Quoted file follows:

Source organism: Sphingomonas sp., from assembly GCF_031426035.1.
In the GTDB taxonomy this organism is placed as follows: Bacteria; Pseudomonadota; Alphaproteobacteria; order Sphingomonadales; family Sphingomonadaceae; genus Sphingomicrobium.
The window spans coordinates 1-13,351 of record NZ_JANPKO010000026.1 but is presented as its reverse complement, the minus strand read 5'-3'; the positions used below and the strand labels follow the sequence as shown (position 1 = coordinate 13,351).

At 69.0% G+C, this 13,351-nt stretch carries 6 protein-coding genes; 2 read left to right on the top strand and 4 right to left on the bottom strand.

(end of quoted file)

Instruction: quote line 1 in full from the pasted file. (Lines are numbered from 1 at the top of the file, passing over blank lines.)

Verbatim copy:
Source organism: Sphingomonas sp., from assembly GCF_031426035.1.